Are Mouth Sores a Side Effect of Chemotherapy?

Find out how patients are finding relief from oral mucositis caused by chemotherapy

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Are Mouth Sores a Side Effect of Chemotherapy?

As with any medical treatment, chemotherapy has different effects on different people. Depending on which drug or drugs are administered, where they are applied, dosage, and what kind of cancer they’re targeting, these chemicals can lead to a wide variety of side effects, most of which are quite unpleasant for patients. Some of these are well-known – the loss of hair (alopecia), nausea, changes in appetite – while others receive less attention, though they can be just as painful and disruptive to quality of life. In fact, one of the most debilitating side effects of many chemotherapies is the development of sores in the mouth, a condition known as oral mucositis.

What is the link between mouth sores and chemotherapy, what are the causes, and is there any way to help relieve oral mucositis symptoms? Keep reading as the team at Chemo Mouthpiece™ answers those very questions.

What Causes Mouth Sores After Chemotherapy?

The drugs used in chemotherapy treatments are selected specifically for their ability to target and destroy the fast-growing cells found in cancerous tissue. At this, chemo drugs can be very effective, but in their zeal, they often attack other areas of the body where cells rapidly divide – healthy areas, such as the mouth, hair, nails, and bone marrow. The collateral damage of these drugs’ war on cancer is damage to these otherwise healthy areas of the body, which is what causes the terrible side effects associated with chemotherapy.

When these toxic chemicals reach the vulnerable mucous membranes in the mouth, they begin to break down the tissue, causing the painful sores, bleeding, and inflammation that many patients experience. While ranging in severity, these symptoms together constitute oral mucositis, an incapacitating condition that can lead to any number of complications ranging from inconvenient to life-threatening. Up to 40% of patients undergoing chemo will face some level of oral mucositis symptoms; for high-dose chemotherapy patients, that number can be as high as 80%. (Source)

Treating the Symptoms of Oral Mucositis

A number of over-the-counter and homemade remedies supposedly offer relief from oral mucositis, though the efficacy of these products is often questionable at best. The most common treatment used by mucositis sufferers is a mouthwash aimed at reducing pain and inflammation while keeping the mouth clean and fighting any possible infections. Some patients use simple saltwater for this, though a mouthwash made with baking soda can be effective as well.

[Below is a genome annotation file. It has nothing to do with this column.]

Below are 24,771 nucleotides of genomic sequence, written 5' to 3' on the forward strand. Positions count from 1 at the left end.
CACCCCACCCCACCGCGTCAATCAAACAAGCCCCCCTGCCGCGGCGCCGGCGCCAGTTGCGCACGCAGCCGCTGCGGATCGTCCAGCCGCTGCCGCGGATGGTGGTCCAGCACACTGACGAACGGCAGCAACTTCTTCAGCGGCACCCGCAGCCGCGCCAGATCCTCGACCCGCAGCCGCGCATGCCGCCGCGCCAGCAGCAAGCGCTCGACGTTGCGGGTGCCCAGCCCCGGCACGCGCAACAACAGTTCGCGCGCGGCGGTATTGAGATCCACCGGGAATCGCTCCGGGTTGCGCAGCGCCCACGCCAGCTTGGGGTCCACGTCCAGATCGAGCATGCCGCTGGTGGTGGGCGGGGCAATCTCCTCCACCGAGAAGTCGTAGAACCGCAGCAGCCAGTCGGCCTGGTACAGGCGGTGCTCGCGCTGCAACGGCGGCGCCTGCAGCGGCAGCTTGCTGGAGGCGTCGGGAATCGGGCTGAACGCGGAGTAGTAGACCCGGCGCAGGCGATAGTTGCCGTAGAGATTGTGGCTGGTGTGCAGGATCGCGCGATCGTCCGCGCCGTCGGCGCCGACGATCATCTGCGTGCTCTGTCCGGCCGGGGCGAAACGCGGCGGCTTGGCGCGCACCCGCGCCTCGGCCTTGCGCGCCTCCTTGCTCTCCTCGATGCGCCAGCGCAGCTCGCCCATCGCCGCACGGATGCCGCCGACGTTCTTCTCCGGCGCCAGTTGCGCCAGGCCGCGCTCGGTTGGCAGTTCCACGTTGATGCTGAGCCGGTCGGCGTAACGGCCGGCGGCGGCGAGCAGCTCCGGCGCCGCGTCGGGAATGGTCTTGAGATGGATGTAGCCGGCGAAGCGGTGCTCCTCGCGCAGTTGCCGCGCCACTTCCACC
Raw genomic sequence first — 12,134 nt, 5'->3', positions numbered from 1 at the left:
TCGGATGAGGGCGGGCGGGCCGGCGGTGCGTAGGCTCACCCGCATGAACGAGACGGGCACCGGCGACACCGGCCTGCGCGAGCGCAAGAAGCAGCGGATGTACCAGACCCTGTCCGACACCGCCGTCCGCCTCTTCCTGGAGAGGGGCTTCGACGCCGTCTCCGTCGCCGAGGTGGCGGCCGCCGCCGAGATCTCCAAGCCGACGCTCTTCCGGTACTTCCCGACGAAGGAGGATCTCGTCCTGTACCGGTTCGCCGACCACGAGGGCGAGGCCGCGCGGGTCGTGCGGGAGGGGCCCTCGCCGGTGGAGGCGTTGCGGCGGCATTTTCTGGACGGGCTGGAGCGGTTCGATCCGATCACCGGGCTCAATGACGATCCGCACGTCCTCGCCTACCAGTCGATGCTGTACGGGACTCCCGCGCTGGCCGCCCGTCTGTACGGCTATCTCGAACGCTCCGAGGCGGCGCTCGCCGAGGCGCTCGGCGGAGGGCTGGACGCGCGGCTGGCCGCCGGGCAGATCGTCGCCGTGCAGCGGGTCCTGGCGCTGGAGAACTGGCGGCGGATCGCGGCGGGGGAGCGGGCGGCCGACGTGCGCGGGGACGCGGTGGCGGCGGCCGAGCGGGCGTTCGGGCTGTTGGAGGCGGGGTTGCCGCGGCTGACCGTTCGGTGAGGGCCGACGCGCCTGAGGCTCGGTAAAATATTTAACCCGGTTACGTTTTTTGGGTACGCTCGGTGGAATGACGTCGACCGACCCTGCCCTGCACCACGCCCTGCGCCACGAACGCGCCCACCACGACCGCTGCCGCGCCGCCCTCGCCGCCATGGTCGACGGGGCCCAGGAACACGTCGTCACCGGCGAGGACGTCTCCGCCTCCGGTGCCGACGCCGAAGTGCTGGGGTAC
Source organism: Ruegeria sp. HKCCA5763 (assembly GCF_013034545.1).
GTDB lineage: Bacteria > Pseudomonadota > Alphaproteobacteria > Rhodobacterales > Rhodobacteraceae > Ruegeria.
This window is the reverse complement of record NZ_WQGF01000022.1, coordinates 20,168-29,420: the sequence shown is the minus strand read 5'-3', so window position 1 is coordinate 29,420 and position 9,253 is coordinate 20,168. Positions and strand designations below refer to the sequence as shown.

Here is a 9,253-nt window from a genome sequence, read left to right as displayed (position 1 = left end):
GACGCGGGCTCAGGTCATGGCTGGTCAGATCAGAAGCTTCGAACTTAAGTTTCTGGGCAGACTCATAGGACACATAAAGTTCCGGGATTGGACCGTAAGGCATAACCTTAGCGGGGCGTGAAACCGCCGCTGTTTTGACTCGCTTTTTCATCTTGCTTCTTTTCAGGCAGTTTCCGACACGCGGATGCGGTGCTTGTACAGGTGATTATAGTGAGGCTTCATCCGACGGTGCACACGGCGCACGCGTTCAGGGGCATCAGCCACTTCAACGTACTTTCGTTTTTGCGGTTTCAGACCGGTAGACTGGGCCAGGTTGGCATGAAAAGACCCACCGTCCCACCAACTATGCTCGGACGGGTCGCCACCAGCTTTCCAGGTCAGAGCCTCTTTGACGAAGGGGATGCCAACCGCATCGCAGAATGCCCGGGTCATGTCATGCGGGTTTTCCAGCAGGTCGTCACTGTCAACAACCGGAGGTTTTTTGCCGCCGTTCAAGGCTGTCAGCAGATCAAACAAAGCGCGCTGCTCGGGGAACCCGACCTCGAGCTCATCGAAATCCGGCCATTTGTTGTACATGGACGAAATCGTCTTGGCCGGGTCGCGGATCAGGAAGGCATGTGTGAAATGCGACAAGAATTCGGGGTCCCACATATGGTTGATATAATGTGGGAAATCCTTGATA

More powerful OTC mouthwashes are available at local drugstores, though these tend to be about as effective as the homemade washes for most patients. Other popular products include things like oral gels or homemade baking soda salves that can be applied directly to sores to reduce pain. Each of these options may provide some amount of aid to patients, but the simple fact remains that they are only helpful after the symptoms of oral mucositis have appeared. In other words, they make it easier to deal with the problem but do little to actually prevent it.

Methods to Prevent Mouth Sores from Occurring After Chemotherapy

Though no method yet exists to completely prevent the emergence of oral mucositis after chemotherapy, patients do have a way to limit its severity before the symptoms appear. The principle behind this prevention is known as “cryotherapy,” the application of cold temperatures to cause a reaction in the body. This is the same principle that leads athletes to take ice water baths, and it’s the reason you might slap a bag of frozen peas over your black eye to reduce the pain and swelling. When used to fight oral mucositis, however, the goal is different.

The reason why doctors and nurses distribute ice chips and popsicles to patients receiving chemotherapy infusions is not to reduce swelling but to shrink the blood vessels in the mouth (in much the same way that they shrink when you eat ice cream too fast and experience brain freeze). By causing these blood vessels to constrict (vasoconstriction), a patient can limit the chemo drugs’ access to the sensitive tissues of the mouth; because oral mucositis is caused by the presence of these toxic chemicals, limiting the amount circulating through your mouth can drastically reduce oral mucositis severity, pain, and discomfort.

Unfortunately, ice chips and popsicles are imperfect vehicles for cryotherapy, since they only reach certain areas of the mouth, leaving much of the cheeks and roof of the mouth vulnerable. They are also intolerable by many with sensitive teeth. Instead, patients may want to try the full-mouth cool provided by the Chemo Mouthpiece™, a dedicated intraoral ice pack for mouth sores. This simple, easy-to-use device lowers the temperature of the entire oral cavity by as much as 30 degrees over a half-hour chemotherapy treatment. Don’t rely on bits of ice to fight your mucositis symptoms; try Chemo Mouthpiece™ today.

Oral Ice Pack for Fighting Mouth Ulcers Caused by Chemotherapy

If you or someone you know is plagued by mouth sores while battling cancer, know that help is available. Don’t resign yourself to the pain of oral mucositis; let the Chemo Mouthpiece™ keep the worst of your symptoms at bay, or potentially prevent them from forming at all. To learn more about how this one simple medical device for mouth sores can improve your quality of life as you undergo chemotherapy treatments, visit us online or call (866) 461-7518 today.

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